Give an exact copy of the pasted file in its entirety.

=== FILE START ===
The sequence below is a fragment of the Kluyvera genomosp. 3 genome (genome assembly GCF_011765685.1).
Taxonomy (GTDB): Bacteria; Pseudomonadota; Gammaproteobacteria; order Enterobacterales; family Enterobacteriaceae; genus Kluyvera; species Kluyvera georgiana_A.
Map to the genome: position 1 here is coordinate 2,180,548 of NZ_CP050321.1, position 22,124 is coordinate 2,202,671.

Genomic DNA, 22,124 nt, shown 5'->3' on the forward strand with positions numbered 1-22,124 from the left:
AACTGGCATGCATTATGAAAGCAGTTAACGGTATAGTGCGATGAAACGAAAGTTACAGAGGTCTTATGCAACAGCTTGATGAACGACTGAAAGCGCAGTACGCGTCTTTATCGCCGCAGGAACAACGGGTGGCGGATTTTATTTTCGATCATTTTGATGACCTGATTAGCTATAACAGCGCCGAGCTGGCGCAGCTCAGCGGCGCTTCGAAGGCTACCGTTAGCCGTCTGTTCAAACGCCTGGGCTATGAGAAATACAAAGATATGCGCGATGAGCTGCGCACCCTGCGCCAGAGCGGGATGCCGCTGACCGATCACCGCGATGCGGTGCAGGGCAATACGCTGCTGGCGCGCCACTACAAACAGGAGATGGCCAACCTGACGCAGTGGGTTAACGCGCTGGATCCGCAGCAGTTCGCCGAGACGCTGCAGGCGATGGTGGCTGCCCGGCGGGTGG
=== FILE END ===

The sequence below is a fragment of the Kluyvera genomosp. 3 genome (genome assembly GCF_011765685.1).
Taxonomy (GTDB): Bacteria; Pseudomonadota; Gammaproteobacteria; order Enterobacterales; family Enterobacteriaceae; genus Kluyvera; species Kluyvera georgiana_A.
Map to the genome: position 1 here is coordinate 2,180,548 of NZ_CP050321.1, position 22,124 is coordinate 2,202,671.

Genomic DNA, 22,124 nt, shown 5'->3' on the forward strand with positions numbered 1-22,124 from the left:
AACTGGCATGCATTATGAAAGCAGTTAACGGTATAGTGCGATGAAACGAAAGTTACAGAGGTCTTATGCAACAGCTTGATGAACGACTGAAAGCGCAGTACGCGTCTTTATCGCCGCAGGAACAACGGGTGGCGGATTTTATTTTCGATCATTTTGATGACCTGATTAGCTATAACAGCGCCGAGCTGGCGCAGCTCAGCGGCGCTTCGAAGGCTACCGTTAGCCGTCTGTTCAAACGCCTGGGCTATGAGAAATACAAAGATATGCGCGATGAGCTGCGCACCCTGCGCCAGAGCGGGATGCCGCTGACCGATCACCGCGATGCGGTGCAGGGCAATACGCTGCTGGCGCGCCACTACAAACAGGAGATGGCCAACCTGACGCAGTGGGTTAACGCGCTGGATCCGCAGCAGTTCGCCGAGACGCTGCAGGCGATGGTGGCTGCCCGGCGGGTGG